I believe in Pittsburgh the powerful--the progressive. I believe in the past of Pittsburgh and in the future founded on the heritage of that past; of clean living, frugal, industrious men and women of poise, power, purity, genius and courage. I believe that her dominant spirit is, has been and always will be for uplift and betterment. I believe that my neighbor stands for the same faith in Pittsburgh, although his expression may vary from mine. I believe in Pittsburgh of the present and her people--possessing the virtues of all nations--fused through the melting pot to a greater potency for good. I believe in taking pride in our city, its institutions, its people, its habits."I believe that her dominant spirit is, has been and always will be for uplift and betterment."
I believe in the great plans born of initiative, foresight and civic patriotism in the minds of the great men of to-day; here--now. I believe that the Pittsburghers who truly represent her are those of God-fearing lives, scorning ostentation and the seats of the ungodly, building surely, quietly and permanently.
I believe that those who know Pittsburgh love her, "her rocks and rills, templed hills." I believe that Pittsburgh's mighty forces are reproduced in a mighty people, staunch like the hills--true like steel. [See note at end for attribution.]
One might contest such a statement now by pointing to the many whom we hear despair and disparage our fair city. I am, however, more inclined to agree with Mr. Connell. This City built the world. This City was one of the mightiest industrial capitals on earth. From those towering heights, we crashed with an equally resounding bust. Pittsburgh has been abandoned, kicked, and left for dead. Many who left did so with heavy hearts and empty wallets. Those who have stayed, come back, or ventured in for the first time, saw the diamond under the soot, and have set about cutting and polishing it.
Despite it all, still we rise, the phoenix out of the ashes (but unlike Phoenix, we have water).
I believe that my neighbor stands for the same faith in Pittsburgh, although his expression may vary from mine. I believe in Pittsburgh of the present and her people--possessing the virtues of all nations--fused through the melting pot to a greater potency for good.
Pittsburgh is not well-known as a town of cosmopolitan, avant-garde living (though those elements are certainly here, and have been so historically). We are, in fact, reputed to be a bit xenophobic, content to remain nestled in our hollers and on our hilltops, unwilling to pass over a bridge or through a tunnel to see the other side of town. I can speak personally of the Pittsburgh Gene that renders natives constitutionally incapable of living more than 3 miles from the house in which they grew up.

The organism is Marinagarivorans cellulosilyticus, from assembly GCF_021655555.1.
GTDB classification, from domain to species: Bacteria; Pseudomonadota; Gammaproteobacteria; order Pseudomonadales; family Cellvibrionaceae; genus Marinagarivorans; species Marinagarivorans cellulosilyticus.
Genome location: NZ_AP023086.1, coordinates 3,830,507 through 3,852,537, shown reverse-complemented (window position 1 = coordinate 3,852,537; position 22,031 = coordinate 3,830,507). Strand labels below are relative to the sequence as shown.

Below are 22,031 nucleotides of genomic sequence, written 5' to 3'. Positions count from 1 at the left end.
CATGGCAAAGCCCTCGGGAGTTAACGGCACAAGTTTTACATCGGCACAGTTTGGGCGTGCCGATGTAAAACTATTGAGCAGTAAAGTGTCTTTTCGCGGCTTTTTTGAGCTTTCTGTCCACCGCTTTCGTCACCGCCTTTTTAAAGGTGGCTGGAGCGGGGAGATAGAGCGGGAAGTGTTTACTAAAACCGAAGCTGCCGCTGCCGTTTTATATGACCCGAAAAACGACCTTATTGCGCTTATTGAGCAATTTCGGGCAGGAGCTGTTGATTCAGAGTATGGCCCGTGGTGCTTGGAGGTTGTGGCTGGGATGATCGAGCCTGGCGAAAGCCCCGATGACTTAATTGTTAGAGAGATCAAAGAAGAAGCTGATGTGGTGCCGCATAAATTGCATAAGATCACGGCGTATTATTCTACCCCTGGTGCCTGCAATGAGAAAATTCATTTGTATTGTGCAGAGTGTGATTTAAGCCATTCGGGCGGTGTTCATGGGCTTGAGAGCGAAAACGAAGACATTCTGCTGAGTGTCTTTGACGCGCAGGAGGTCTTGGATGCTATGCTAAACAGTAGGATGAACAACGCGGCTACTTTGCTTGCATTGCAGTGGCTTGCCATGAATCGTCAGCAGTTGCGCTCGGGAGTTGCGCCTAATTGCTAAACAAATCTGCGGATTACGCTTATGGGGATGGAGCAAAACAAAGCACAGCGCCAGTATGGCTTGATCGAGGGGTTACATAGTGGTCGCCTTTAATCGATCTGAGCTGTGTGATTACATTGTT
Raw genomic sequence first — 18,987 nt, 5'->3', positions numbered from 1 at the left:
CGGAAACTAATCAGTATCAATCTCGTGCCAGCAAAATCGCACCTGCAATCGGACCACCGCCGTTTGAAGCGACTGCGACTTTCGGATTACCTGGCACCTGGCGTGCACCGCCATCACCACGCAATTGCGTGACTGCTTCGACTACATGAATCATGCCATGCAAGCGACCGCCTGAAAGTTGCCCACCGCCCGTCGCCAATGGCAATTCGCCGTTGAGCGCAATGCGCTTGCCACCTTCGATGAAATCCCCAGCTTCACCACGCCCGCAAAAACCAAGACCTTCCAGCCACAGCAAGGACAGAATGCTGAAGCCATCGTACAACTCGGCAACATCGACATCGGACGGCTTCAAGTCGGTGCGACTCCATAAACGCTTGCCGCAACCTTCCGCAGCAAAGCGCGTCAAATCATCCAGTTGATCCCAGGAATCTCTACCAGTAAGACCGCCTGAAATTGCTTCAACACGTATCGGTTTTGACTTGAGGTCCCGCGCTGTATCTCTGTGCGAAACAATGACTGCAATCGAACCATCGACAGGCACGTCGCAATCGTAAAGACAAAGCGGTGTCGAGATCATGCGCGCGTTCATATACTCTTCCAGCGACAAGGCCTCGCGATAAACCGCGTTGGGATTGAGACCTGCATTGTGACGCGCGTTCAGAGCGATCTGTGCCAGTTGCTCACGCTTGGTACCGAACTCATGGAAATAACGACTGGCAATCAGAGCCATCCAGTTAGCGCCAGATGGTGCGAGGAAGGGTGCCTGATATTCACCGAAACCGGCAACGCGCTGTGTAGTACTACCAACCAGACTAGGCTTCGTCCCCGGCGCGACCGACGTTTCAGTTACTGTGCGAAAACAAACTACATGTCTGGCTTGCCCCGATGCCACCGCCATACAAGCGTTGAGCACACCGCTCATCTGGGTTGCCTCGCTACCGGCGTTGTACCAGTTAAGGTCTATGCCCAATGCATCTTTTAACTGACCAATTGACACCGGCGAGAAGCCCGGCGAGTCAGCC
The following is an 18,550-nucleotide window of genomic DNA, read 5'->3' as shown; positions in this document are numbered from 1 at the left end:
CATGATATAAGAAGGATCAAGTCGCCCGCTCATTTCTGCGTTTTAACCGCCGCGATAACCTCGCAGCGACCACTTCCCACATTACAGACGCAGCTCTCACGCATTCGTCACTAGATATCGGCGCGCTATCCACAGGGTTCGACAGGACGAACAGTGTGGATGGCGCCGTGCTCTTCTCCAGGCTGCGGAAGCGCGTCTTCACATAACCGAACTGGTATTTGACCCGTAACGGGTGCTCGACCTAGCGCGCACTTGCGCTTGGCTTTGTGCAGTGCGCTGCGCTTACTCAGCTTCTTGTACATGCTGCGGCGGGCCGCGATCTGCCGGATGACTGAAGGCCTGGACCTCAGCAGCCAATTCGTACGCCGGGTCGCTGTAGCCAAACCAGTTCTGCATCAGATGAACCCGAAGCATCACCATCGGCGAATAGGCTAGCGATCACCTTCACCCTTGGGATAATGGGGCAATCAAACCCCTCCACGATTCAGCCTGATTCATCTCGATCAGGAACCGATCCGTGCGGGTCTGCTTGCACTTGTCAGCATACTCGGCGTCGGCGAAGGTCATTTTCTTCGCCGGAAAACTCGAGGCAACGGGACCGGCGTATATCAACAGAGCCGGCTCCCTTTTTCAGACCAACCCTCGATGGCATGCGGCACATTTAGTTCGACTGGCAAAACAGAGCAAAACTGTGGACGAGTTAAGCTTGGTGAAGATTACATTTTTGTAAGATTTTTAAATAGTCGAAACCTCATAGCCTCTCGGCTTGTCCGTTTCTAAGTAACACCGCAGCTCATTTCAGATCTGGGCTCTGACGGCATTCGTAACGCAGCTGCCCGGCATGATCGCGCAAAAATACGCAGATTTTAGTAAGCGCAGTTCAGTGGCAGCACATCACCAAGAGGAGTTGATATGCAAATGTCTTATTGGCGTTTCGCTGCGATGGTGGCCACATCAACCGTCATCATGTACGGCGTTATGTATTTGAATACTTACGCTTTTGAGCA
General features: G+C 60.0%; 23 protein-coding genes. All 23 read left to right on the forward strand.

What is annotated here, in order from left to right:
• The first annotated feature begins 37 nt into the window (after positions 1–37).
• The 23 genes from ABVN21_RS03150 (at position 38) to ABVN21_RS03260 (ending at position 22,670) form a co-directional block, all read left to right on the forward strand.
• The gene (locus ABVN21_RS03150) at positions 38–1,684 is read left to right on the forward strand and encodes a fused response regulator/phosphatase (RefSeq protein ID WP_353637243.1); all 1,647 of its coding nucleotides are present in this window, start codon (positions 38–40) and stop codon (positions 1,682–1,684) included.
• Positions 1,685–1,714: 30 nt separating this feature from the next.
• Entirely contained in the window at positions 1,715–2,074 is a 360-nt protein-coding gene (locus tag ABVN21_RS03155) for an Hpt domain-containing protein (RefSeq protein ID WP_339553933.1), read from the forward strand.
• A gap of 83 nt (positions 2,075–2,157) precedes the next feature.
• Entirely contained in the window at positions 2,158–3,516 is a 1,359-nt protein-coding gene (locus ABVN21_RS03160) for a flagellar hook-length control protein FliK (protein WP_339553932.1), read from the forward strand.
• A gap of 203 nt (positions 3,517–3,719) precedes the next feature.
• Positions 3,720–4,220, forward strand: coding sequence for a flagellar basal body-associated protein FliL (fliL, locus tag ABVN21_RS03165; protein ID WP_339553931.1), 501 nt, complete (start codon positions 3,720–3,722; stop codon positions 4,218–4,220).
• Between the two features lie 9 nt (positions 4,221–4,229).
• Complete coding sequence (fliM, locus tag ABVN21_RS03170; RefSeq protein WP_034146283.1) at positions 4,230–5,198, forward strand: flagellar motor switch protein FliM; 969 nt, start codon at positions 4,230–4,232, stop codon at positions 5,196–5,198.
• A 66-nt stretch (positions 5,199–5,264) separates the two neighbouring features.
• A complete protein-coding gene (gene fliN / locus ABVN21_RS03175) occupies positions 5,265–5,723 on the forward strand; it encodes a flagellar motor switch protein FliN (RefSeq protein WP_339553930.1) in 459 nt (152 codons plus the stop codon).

This tendency to hole up in one's own part of town has made Pittsburgh a profoundly racist and segregated town. But this manifests itself, or, I guess more accurately, fails to manifest itself in some odd ways. Pittsburghers are notoriously nice people. Of course, this is not universally true--we have plenty of jagoffs and racists running around these parts, but often you'll see bigoted bluster contradicted by compassionate action. A neighbor in need is a neighbor in need, even if you are someone who falls into an abstract category of people they allegedly dislike. This in no way excuses myopic and misinformed bigotry against people of color, immigrants, foreigners, or people of different religions or sexual orientations. As one on the receiving end of such confusing treatment, I do not enjoy the cognitive dissonance to which the experience gives rise. I only mention it because the phenomenon reveals a Pittsburgh tendency to dislike "them," but erase the dividing lines if you are one of "us."
Despite these more unfortunate tendencies, many Pittsburghers can and do come together as one under the black and gold flag, and not just the one with the yellow, red, and blue stars. As parochial as we may be, we actually do love the ethnic flavors of this town. I consider myself part Italian, Jew, Eastern European, and Middle Eastern by association. I don't care that "my" people didn't make pirohi, polkas, accordians, latkes, or baklava--the ethnic foods, music, dancing, and celebrations that have woven the beautiful tapestry of this town, are also a thread in the tapestry of me. And yes, I believe that the fusion of all of our ancestries have come together to create something better and stronger. There are pieces of the originals throughout, but together they have woven a new story, a Pittsburgh story, of which we are all a part.
I believe that those who know Pittsburgh love her, "her rocks and rills, templed hills." I believe that Pittsburgh's mighty forces are reproduced in a mighty people, staunch like the hills--true like steel.
Let us hope that this is true. We've got some vexing problems to deal with, and it's going to take a lot of love for this place and a lot of "mighty people, staunch like the hills--true like steel" to have the fortitude to right the ship.
From Pittsburgh "Promotes Progress": Presenting a Brief Story of the Country's Greatest Industrial Center, a City Powerful and Progressive; Emphasizing Its Unique Position in Reference to the Nation's Population; An Omen of a Mighty Future, Dominant Like Steel. Pittsburgh: R. L. Polk & Company, , 62.
Mr. Connell was the son of Dr. James G. Connell, an East Liberty physician. In 1905 James Jr. was a "clerk" at Penn Paper Box Co. at 302 Ross St. Within five years he had risen to manager. In 1913 he became manager and vice-president of West Penn Paper Co. at 300-304 Penn Ave. He died 9 October 1914. His grave is in Chartier's Cemetery.
-- Sources: The Pittsburgh Press, no date; and, George T. Fleming. Pittsburgh: How To See It.
n.p.: William G. Johnston Company, 1916. p. 5.
updated May 23, 2013